How to ignore Hover/Mouseover events on specific element in CSS with the pointer-events property

Learn how to remove/ignore the mouseover/hover (:hover) event on specific HTML elements by using the pointer-events property.

I recently built a team gallery page for one of my clients. Each gallery item is represented by a UI card that uses an overlay that changes color when you move your mouse over it. But I ran into a problem, which inspired this tutorial.

UI Card content & structure

Each gallery card item consists of these elements:

  • Employee photo - black/white
  • Employee name - white
  • Employee role - white
  • A subtle dark background overlay

When users move their mouse over each card the background overlay transitions into a light semi-transparent yellow (brand color).

UI Card example

Since I want to keep this tutorial focused on solving a specific problem, here’s a simplified (design-wise) version of how the UI Card looked. Try moving your mouse over it and see the background color transition to a light yellow:

Employee Name
Employee Role

But there is a problem. You might already have spotted it. Try moving your mouse over the text area, do you see it the issue?

As soon as your mouse moves over the text element area, the hover event is canceled — and immediately turns from yellow, back to the default inactive state, with the gray color. Not acceptable!

Here’s the HTML code:

<div class="card">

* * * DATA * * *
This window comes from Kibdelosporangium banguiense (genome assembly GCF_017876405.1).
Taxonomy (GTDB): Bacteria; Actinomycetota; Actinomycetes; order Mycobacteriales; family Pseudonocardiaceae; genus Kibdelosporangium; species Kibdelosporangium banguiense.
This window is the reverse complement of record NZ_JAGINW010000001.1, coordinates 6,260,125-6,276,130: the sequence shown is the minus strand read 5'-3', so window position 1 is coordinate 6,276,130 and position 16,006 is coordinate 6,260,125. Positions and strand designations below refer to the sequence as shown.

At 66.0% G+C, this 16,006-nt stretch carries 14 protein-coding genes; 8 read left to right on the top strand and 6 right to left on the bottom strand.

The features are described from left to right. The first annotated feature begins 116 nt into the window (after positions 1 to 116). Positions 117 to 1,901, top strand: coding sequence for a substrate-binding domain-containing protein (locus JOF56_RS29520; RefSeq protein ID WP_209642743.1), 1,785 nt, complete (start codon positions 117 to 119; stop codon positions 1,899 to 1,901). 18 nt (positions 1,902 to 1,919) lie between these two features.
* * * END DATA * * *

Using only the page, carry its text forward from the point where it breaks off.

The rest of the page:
<div class="card-overlay"></div>
	<img class="card-image"
src="https://lyngholm.dk/static/c2f22e08c2e0281f0c1d543498ccb58a/cad07/Lyngholm_Carsten_okt19_AS_web.jpg">
	<div class="card-info">
		<div class="card-name">Employee Name</div>
		<div class="card-role">Employee Role</div>
	</div>
</div>

And the CSS:

.card {
	max-width: 350px;
	position: relative;
}

.card-overlay {
	background-image: linear-gradient(180deg, transparent, rgba(0, 0, 0, 0.5));
	height: 100%;
	width: 100%;
	position: absolute;
	top: 0;
	left: 0;
	transition: background-color 0.6s;
}

.card-overlay:hover {
	background-color: rgba(255, 204, 7, 0.5);
}

.card-image {
	max-width: 100%;
	display: block;
}

.card-info {
	position: absolute;
	bottom: 2rem;
	left: 2rem;
}

.card-name,
.card-role {
	color: white;
	font-size: 1.5rem;
	line-height: 1.25;
	padding: 0.25rem;
}

.card-name {
	font-weight: bold;
}

So why does the hover event get canceled when you move your mouse over the text area?

Because of the stacking order of the HTML. The stacking order is usually controlled by the CSS z-index property. However, there is a default stacking order that occurs, if you don’t address it directly with CSS first.

z-index is a stack order CSS property. The element that has the highest z-index value (number) is put in front of other elements — assuming their position value is the same. The default z-index value of all elements on a web page is auto, which is the same as zero 0.

So since we have two elements that are both absolute positioned and they both have a default z-index of auto (0) which of them is in front of the other in the stacking order (one has to win)?

The one that comes last in your HTML wins.